Skip to main content Text Only version of this page
BBC
Home
TV
Radio
Talk
Where I Live
A-Z Index
Games
Games
Chat
Chat
Vote
Vote
Win
Win
Quiz
Quiz
Club
Club
 Homepage
 UK
 World
 Sport
 Music
 TV/Film
 Animals
 Sci/Tech
 Weather
 Pictures
 Find Out
 The Team

Contact Us
Help
Teachers





  Part of Columbia's left wing found
Updated 11 February 2003, 07.24
Grainy Air Force telescope image of Columbia
Nasa investigators trying to find out what happened to the shuttle Columbia have said they have found a piece of its left wing.

It's an important find because experts think something went wrong with the wing to cause the craft to break up.

Nasa are still not sure where the 46-cm (18-inch) bit of the wing belongs.

Fact File
Shuttle disaster facts
Re-entered atmosphere at 20,000 km/h (12,500 mph)
Disintegrated 65 kilometres (40 miles) above the Earth
Over 12,000 bits of debris scattered over Texas and Louisiana
Reports now being checked of sightings in California and Arizona

But it does have some carbon-carbon tiles on it, the special tough material that covers the leading edge of a wing.

That bit gets the hottest as shuttles re-enter the atmosphere.

Debris, scattered across very large distances, are being collected and pieced together to give Nasa clues to the tragedy.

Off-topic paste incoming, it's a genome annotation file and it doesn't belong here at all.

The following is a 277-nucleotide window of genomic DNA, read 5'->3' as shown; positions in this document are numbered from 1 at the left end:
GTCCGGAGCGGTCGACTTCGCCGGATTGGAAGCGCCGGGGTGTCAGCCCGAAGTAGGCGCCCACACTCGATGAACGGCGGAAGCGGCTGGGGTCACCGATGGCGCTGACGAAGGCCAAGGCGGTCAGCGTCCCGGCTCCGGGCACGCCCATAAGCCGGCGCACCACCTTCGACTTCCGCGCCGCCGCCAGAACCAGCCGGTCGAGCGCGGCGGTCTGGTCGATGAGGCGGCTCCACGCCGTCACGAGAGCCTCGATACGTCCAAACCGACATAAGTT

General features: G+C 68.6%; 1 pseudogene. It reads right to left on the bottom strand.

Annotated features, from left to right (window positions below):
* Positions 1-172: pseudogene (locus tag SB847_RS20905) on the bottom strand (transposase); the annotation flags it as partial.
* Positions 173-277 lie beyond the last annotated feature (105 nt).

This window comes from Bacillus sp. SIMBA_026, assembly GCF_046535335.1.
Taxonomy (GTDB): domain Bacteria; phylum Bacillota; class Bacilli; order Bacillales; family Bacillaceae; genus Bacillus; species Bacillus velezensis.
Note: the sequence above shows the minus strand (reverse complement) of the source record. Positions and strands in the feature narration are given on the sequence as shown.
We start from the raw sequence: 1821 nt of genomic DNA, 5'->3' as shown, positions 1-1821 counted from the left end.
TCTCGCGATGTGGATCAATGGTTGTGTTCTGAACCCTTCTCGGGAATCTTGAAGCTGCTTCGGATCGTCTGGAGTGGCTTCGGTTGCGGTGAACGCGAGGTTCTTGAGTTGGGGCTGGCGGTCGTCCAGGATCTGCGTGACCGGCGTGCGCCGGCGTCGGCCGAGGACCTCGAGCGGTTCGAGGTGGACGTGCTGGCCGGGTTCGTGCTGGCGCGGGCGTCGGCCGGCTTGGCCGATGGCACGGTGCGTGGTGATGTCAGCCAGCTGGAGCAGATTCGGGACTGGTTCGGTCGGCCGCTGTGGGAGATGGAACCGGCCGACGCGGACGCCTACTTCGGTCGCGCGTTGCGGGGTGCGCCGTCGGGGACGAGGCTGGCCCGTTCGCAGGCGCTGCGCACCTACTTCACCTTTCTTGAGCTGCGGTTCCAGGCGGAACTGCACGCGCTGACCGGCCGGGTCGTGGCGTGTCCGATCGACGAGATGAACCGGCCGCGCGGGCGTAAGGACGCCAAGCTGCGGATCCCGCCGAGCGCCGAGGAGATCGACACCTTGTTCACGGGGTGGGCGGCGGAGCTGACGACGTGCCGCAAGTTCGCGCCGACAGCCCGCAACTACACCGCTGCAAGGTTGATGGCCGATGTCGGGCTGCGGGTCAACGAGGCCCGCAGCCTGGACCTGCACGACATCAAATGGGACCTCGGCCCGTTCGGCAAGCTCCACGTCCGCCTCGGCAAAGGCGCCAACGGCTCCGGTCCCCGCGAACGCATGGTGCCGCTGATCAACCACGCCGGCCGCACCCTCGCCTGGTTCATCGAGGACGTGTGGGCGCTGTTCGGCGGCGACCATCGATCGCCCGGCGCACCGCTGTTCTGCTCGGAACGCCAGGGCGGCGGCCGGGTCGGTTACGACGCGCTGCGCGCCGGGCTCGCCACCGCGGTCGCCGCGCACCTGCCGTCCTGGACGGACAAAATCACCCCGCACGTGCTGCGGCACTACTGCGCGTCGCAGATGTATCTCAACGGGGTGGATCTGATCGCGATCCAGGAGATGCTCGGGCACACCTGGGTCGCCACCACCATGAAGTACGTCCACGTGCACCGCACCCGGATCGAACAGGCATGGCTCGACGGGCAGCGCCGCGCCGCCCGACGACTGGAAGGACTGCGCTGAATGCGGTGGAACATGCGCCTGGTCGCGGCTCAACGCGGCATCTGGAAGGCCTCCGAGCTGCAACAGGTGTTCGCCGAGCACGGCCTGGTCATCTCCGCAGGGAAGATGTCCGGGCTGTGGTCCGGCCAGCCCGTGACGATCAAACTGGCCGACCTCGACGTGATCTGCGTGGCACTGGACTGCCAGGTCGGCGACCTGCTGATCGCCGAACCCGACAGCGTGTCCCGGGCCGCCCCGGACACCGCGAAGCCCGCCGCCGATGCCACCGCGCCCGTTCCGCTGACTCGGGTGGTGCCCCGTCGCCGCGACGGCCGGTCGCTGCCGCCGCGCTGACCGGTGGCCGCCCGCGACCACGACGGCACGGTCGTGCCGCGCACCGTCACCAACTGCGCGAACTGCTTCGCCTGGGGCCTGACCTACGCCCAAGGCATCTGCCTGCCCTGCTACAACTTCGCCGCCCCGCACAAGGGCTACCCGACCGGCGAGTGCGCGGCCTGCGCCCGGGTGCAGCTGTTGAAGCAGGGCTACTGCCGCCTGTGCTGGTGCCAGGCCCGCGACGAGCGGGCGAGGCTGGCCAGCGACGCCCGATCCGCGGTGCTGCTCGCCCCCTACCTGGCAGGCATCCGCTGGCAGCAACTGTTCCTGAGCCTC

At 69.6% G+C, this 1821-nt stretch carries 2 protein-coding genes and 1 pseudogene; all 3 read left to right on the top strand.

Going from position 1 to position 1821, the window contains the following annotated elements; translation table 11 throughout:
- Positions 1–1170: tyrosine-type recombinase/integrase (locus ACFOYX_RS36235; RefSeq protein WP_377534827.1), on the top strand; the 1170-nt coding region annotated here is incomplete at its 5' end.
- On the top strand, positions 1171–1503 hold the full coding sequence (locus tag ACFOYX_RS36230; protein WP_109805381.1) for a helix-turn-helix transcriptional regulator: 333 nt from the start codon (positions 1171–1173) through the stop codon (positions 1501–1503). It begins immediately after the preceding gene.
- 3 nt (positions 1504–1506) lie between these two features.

Investigators are looking at several clues and possibilities to help them find out what happened:

  • The shuttle could have been hit by a piece of space junk or ice
  • The craft could have been hit by a lightening-like electrical phenomenon
  • They are also looking at a small unknown object picked up by military radar on the second day of the mission
  • The object could be debris or ice from waste water dumped by the shuttle
  • Nasa's also looking at a 60 centimetre (2-foot) section of one of a wing and the door of a landing gear compartment
  • Experts are also cleaning up an mage taken by an Air Force telescope minutes before Columbia broke up which shows possible left wing damage.

All seven astronauts died when Columbia broke up on re-entry to Earth's atmosphere on 1 February.

Watch/ListenBORDER=0
Hear story!Hear story!
BORDER=0

More InfoBORDER=0
Sci/TechTimeline: What happened
PicturesIn pix: Space shuttle disaster
Find OutFull Columbia disaster section
VoteVote on people in space

BORDER=0

Past StoriesBORDER=0
Was Columbia shuttle hit by space debris?
More revealed about Columbia's last moments
Tears in India and Israel for lost heroes
Space shuttle breaks up on re-entry

BORDER=0

Web Links
BORDER=0
Nasa Human Spaceflight
Note: You will leave CBBC. We are not responsible for other websites.

BORDER=0


 


E-mail this page to a friend



Full Sci/Tech Section
Also in Sci Tech now:
New Beagle mission plan revealed
Antarctic food chain under threat
Arctic 'to melt within 70 years'
Comments
Should we continue to explore space?
opening quoteI think that we should, because we can do so many things there that will help us. And I think the Columbia crew wouldn't want us to give up. closing quote
Alice, 13, Harrow
  More Comments
Space shuttle Columbia (Copyright Dr Scott Lieberman - AP) All the stories & pix about tragic Columbia
What's your fave computer game? Game On! Vote now for your fave
Is Buffy your fave? Who's your fave sci-fi fantasy character?
Do you have healthy food know how?
Mobile chat Chat about the latest mobile crazes
© BBC Back to top^^
Homepage | UK | World | Sport | Music | TV/Film | Animals | Sci/Tech | Weather
Pictures | Find Out | The Team | Games | Chat | Vote | Win | Quiz | Club